The original recipe for these pork chops called for browning the meat, but the first time I made it I’d forgotten to take the chops out of the freezer; a common occurrence in my kitchen. I hate defrosting things in the microwave and I had my heart set on this dish, so I skipped the whole browning part and made it with the still frozen meat. It came out just fine and I’ve made it that way ever since. If you prefer, and have defrosted chops on hand, you could go ahead and brown them in some vegetable oil first. If you do, your cooking time might be a bit shorter.

Solar Braised Pork Chops with Apricots

Ingredients

Two 1-inch thick loin pork chops (fresh or frozen)

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Succulent Sun Simmered Lean Meats

The moist cooking environment of the GSO’s cooking chamber means that even lean cuts of meat can be slow cooked and still come out tender. This slow-roasted pork tenderloin is a perfect example.

Sun Oven Cranberry-Apricot Pork Tenderloin

Ingredients

1 pound pork tenderloin

3/4 teaspoons salt

1/4 teaspoon freshly ground pepper

1 tablespoon olive oil

1 cup canned cranberry sauce

1/2 cup sliced dried apricots, sliced

1 tablespoon cornstarch

1/2 teaspoon cinnamon

2 teaspoon grated orange zest

Preparation

Set Global Sun Oven out to preheat.

Combine the cranberry sauce, apricots, cornstarch, cinnamon, 1/4 teaspoon of the salt, and 1/8 teaspoon of the pepper in bowl and set aside.

Season the pork with the remaining 1/2 teaspoon of the salt and 1/8 teaspoon of the pepper. Heat the oil in a dutch oven over medium-high heat. Add the pork and cook, turning frequently, until browned, about 6 minutes. Pour cranberry sauce mixture over the pork, cover, and transfer to GSO. Cook until fork tender, about 3 hours.

Transfer pork to a cutting board and slice. Stir the orange zest into the fruit sauce and serve with the pork.

Makes 4 servings.

Slow Cooked Pork Roast

This roast is slow cooked in enough red wine to almost cover it, making it extremely tender and giving it a beautiful, deep mahogany color. I adapted it for the Global Sun Oven from Marcella Hazan’s must have Italian cookbook, “Essentials of Classic Italian Cooking”. When the meat is done there should be a small amount of syrupy sauce in the pot. I’ve yet to achieve that without reducing the liquid on the stove after removing the roast from the GSO. It’s still very good and only takes about 5 minutes of conventional cooking to create the luscious sauce that will make your friends think you spent hours slaving over a hot stove.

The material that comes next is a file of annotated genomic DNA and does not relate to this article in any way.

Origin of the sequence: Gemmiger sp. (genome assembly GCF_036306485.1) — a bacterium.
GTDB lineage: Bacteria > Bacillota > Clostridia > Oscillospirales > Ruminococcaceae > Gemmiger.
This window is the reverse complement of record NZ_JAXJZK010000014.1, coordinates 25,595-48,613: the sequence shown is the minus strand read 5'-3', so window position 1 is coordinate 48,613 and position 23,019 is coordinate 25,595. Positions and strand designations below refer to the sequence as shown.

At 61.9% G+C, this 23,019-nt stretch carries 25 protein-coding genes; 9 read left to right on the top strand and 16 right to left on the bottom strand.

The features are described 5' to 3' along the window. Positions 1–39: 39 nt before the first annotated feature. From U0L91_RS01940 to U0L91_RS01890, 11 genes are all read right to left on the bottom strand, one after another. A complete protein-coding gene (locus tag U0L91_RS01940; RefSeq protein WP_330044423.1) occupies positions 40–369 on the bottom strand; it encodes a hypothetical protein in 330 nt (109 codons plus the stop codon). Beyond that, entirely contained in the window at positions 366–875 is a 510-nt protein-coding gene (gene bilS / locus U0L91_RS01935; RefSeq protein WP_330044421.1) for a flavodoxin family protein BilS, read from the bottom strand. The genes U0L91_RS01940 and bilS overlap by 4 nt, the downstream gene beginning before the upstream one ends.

Drunk Solar Roast Pork

Ingredients

3 medium carrots, peeled and cut lengthwise into 3/8-inch thick sticks

3 1/2 to 4 pounds pork center loin, trussed with string

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An Easy Sun Oven Crowd Pleaser


Sun Oven® pulled pork has to be one of the easiest things in the world to make. Just take a pork shoulder roast, if it’s really big cut it into two or three pieces, season it with a dry rub, and put it in a pot with about 1/4 a cup of liquid smoke. Cook it in the Sun Oven until the meat is tender. Remove the roast from the cooking juices then let it cool down a bit before pulling it into strands. Serve with your favorite barbecue sauce. It’s so good everyone will want seconds.

Commercial dry rubs will do, but making your own is easy and less expensive. Here’s the spice mixture I use:

1/4 cup paprika

2 tablespoons kosher salt

2 tablespoons black pepper

1 tablespoon garlic powder

1 tablespoon dry mustard

Combine all the ingredients in a jar, close the lid, shake to combine